(1-x^2)y^{''} = (1-x^2)\sum\limits_{n=0}^{\infty} n(n-1)a_n x^{n-2}

= \sum\limits_{n=0}^{\infty} n(n-1)a_n x^{n-2} - \sum\limits_{n=0}^{\infty} n(n-1)a_n x^{n} – (iii)

** Note: Begin

\sum\limits_{n=0}^{\infty} n(n-1)a_n x^{n-2}

Let’s take \lambda = n-2 .
As n -> 0. , \lambda -> -2.
As n -> \infty , \lambda -> \infty.

\sum\limits_{\lambda = -2}^{\infty} (\lambda+2)(\lambda+1)a_n x^{\lambda}

= 0 + 0 + \sum\limits_{\lambda = 0}^{\infty} (\lambda+2)(\lambda+1)a_n x^{\lambda}

Again performing a change of variables from \lambda to n.

= \sum\limits_{n= 0}^{\infty} (n+2)(n+1)a_n x^{n}

** Note: End

(iii) can now be written as follows.

\sum\limits_{n=0}^{\infty} x^n \left((n+1)(n+2)a_{n+2} - n(n-1)a_n \right)  – (iv)

(i)+(ii)+(iv).

\sum\limits_{n=0}^{\infty} x^n \left((n+2)(n+1)a_{n+2} - (l(l+1)-n(n+1))a_n \right)

x = 0 is a trivial solution and therefore we get the indicial equation:

(n+2)(n+1)a_{n+2} - (l(l+1)-n(n+1))a_n = 0

(n+2)(n+1)a_{n+2} = (l^2 - n^2 + l - n)a_n = 0

(n+2)(n+1)a_{n+2} = ((l-n)(l+n)+ l - n)a_n = 0

(n+2)(n+1)a_{n+2} = (l-n)(l+n+1)a_n = 0

We get the following recursion relation on the coefficients of the power series expansion.

a_{n+2} = a_n \frac{(l+n+1)(l-n)}{(n+1)(n+2)}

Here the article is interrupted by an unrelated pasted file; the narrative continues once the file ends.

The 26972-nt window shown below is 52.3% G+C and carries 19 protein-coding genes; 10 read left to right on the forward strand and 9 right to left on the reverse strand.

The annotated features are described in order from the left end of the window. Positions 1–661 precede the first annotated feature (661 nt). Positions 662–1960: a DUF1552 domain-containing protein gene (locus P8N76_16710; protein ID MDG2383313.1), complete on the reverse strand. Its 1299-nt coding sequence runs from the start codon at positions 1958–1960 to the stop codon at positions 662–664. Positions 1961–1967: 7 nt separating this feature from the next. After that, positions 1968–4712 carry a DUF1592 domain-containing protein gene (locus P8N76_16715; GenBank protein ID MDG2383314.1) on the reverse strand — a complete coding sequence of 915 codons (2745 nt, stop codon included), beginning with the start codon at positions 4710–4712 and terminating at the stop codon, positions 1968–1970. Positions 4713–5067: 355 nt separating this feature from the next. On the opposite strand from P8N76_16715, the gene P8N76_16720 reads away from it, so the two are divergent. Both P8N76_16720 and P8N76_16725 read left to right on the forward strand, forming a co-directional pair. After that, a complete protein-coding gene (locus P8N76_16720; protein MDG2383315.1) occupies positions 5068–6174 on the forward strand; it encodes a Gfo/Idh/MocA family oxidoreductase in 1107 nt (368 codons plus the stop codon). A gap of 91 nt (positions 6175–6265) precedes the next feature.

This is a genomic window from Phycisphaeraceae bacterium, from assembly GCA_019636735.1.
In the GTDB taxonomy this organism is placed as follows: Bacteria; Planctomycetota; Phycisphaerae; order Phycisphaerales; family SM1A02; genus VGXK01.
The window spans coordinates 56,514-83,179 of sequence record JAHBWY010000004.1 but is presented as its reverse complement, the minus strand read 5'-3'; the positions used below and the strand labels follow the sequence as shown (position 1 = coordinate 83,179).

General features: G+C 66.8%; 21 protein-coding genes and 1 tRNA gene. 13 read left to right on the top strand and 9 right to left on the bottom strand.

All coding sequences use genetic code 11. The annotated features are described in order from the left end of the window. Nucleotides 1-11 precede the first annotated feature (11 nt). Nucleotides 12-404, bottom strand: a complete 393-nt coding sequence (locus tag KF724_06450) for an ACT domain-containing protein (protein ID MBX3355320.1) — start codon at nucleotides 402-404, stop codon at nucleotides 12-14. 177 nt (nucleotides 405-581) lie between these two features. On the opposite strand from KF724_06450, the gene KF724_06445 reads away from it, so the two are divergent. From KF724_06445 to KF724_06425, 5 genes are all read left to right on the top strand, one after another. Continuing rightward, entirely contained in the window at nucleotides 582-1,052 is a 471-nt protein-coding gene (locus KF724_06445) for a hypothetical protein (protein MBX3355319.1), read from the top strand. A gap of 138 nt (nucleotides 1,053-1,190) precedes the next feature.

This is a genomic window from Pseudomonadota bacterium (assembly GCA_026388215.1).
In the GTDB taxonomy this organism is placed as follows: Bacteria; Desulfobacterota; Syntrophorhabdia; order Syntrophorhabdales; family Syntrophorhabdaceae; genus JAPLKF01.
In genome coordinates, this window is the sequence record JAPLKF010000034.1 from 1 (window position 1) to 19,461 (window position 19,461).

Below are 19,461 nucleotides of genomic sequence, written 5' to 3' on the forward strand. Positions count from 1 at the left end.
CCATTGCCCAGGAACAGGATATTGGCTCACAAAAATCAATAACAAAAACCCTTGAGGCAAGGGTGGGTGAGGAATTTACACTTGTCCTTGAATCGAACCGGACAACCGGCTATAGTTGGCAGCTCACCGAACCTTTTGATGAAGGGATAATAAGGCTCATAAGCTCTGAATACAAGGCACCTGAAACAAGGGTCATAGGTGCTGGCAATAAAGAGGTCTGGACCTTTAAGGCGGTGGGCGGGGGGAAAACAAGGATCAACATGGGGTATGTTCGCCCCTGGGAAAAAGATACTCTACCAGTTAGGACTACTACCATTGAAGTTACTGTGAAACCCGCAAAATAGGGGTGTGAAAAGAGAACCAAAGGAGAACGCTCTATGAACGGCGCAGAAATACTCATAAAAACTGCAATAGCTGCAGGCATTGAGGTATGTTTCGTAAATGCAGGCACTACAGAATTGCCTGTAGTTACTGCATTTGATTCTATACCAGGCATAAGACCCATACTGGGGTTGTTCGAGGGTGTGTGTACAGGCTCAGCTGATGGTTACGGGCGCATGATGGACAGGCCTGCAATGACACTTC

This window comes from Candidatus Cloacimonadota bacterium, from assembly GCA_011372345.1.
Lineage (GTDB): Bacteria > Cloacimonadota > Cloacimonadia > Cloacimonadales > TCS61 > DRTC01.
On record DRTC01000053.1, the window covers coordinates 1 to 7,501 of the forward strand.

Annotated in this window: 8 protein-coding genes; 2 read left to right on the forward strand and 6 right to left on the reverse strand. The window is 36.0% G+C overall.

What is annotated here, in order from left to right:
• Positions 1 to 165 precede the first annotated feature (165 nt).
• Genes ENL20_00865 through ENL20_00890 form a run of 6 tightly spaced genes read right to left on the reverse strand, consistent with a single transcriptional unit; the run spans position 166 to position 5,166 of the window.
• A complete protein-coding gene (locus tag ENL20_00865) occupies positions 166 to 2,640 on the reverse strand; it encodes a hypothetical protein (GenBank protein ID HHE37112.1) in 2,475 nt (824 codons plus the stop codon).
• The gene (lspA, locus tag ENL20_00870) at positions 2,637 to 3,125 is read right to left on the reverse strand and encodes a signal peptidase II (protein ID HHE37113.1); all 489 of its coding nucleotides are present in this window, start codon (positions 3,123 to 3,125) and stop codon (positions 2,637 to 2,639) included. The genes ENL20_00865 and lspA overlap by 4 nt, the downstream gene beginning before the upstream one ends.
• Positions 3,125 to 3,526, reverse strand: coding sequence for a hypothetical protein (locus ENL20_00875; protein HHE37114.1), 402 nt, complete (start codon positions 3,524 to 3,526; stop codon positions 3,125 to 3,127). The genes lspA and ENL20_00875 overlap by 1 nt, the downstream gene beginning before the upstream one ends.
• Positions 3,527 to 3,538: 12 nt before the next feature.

Next post: What do these coefficients mean ?

On the beauty of Parametric Integration and the Gamma function

Parametric integration is one such technique that once you are made aware of it, you will never for the love of god forget it. Let me demonstrate :

Now this integral might seem familiar to many of you and to evaluate it is rather simple as well.

\int\limits_0^{\infty} e^{-sx} dx = \frac{1}{s}

Knowing this you can do lots of crazy stuff. Lets differentiate this expression wrt to the parameter in the integral – s (Hence the name parametric integration ). i.e

\frac{d}{ds}\int\limits_0^{\infty} e^{-sx} dx = \frac{d}{ds}\left(\frac{1}{s}\right)

\int\limits_0^{\infty} x e^{-sx} dx = \frac{1}{s^2}

Look at that, by simple differentiation we have obtained the expression for another integral. How cool is that! It gets even better.
Lets differentiate it once more:

\int\limits_0^{\infty} x^2 e^{-sx} dx = \frac{2*1}{s^3}

\int\limits_0^{\infty} x^3 e^{-sx} dx = \frac{3*2*1}{s^4}

\vdots

If you keep on differentiating the expression n times, one gets this :